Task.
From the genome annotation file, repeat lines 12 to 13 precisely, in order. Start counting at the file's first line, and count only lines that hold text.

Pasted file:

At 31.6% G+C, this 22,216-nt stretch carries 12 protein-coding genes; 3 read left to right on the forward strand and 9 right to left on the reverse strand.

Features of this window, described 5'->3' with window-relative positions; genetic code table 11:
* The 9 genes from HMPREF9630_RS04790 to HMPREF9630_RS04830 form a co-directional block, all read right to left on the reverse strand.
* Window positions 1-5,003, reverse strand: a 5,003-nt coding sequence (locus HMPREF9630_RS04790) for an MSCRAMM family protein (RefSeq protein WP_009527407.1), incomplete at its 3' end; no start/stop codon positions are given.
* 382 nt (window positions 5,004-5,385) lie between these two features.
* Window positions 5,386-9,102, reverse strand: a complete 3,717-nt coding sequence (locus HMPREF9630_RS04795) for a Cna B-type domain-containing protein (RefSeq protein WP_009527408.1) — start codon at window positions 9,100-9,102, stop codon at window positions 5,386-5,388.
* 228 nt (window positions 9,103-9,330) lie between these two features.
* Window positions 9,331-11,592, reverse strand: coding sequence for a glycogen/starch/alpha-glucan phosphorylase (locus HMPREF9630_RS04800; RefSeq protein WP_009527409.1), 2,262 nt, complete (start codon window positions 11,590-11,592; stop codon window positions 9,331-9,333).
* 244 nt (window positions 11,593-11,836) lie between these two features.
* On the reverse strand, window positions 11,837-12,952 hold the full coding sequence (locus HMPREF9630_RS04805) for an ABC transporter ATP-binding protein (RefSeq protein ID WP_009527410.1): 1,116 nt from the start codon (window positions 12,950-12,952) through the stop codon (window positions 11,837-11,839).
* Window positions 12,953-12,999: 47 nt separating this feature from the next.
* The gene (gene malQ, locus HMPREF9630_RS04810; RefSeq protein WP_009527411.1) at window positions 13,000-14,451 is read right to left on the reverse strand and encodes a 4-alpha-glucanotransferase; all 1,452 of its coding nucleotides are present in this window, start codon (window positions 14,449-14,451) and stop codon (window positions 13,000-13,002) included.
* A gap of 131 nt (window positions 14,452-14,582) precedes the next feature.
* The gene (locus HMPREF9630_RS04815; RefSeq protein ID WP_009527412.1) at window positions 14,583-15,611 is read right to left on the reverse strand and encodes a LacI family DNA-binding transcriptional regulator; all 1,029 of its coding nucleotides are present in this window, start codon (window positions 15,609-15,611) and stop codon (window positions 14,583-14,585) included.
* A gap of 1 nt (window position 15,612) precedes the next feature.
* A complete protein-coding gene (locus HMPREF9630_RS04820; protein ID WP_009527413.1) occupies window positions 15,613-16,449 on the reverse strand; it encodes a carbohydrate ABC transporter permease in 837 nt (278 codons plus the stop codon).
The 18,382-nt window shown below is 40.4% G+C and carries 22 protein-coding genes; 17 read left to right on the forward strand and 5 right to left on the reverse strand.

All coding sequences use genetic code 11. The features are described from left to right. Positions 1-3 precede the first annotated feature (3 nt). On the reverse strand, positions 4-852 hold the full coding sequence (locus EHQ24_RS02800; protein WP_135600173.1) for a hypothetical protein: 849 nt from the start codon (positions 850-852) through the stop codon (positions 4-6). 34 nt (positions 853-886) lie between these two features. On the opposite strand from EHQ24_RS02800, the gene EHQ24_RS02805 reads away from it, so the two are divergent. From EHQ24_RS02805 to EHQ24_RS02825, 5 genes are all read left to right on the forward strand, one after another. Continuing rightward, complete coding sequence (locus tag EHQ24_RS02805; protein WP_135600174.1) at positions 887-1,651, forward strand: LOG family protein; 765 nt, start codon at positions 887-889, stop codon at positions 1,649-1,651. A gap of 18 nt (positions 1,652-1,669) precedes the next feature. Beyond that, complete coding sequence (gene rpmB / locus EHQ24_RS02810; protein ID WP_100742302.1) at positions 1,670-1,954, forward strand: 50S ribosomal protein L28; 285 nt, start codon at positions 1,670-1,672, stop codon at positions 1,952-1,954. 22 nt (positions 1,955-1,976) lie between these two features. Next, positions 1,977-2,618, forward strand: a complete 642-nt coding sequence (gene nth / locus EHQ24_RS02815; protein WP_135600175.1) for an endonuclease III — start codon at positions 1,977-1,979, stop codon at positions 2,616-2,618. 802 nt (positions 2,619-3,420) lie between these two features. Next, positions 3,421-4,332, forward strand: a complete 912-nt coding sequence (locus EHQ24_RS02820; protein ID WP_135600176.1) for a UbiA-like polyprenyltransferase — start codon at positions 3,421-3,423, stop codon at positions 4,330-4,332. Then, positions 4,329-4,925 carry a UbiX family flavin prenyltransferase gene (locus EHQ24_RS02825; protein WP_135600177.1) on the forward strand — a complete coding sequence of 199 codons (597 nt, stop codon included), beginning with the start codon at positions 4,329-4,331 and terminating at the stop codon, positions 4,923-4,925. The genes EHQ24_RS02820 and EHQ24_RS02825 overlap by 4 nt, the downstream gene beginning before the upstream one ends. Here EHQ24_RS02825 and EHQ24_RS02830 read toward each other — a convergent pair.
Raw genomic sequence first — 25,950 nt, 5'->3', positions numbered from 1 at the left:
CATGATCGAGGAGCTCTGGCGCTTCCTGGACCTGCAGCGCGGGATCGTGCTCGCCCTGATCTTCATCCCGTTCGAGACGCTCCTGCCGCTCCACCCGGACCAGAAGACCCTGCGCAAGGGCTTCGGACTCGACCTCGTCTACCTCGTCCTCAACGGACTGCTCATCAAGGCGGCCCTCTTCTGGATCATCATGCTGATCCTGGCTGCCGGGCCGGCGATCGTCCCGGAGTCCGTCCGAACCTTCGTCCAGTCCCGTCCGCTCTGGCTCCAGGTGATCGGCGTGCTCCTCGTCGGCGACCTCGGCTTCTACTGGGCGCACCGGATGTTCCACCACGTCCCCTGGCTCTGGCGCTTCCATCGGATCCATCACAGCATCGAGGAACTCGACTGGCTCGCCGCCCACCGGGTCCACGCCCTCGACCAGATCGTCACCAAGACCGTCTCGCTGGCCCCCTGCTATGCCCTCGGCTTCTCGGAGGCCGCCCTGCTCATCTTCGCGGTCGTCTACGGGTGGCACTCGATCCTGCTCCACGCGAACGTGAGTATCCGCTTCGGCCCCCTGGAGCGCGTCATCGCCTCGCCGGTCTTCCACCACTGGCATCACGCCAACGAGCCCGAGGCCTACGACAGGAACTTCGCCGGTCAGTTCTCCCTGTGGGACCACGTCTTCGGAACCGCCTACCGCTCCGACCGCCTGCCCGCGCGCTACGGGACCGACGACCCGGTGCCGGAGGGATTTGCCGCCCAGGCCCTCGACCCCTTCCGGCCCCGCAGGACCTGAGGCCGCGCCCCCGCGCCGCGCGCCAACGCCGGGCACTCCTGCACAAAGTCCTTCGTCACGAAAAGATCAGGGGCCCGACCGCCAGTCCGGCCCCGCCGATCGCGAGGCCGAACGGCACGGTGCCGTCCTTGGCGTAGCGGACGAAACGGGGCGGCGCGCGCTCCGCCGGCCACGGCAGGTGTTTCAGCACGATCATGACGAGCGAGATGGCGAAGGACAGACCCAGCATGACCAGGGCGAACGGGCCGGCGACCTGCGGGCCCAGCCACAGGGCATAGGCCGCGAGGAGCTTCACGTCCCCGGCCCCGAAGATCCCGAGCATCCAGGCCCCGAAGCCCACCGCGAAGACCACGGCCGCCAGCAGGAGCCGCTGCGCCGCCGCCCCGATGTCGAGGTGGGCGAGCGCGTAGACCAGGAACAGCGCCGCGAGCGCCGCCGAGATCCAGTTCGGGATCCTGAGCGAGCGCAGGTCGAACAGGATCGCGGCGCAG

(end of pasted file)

* The gene (gene malQ, locus HMPREF9630_RS04810; RefSeq protein WP_009527411.1) at window positions 13,000-14,451 is read right to left on the reverse strand and encodes a 4-alpha-glucanotransferase; all 1,452 of its coding nucleotides are present in this window, start codon (window positions 14,449-14,451) and stop codon (window positions 13,000-13,002) included.
* A gap of 131 nt (window positions 14,452-14,582) precedes the next feature.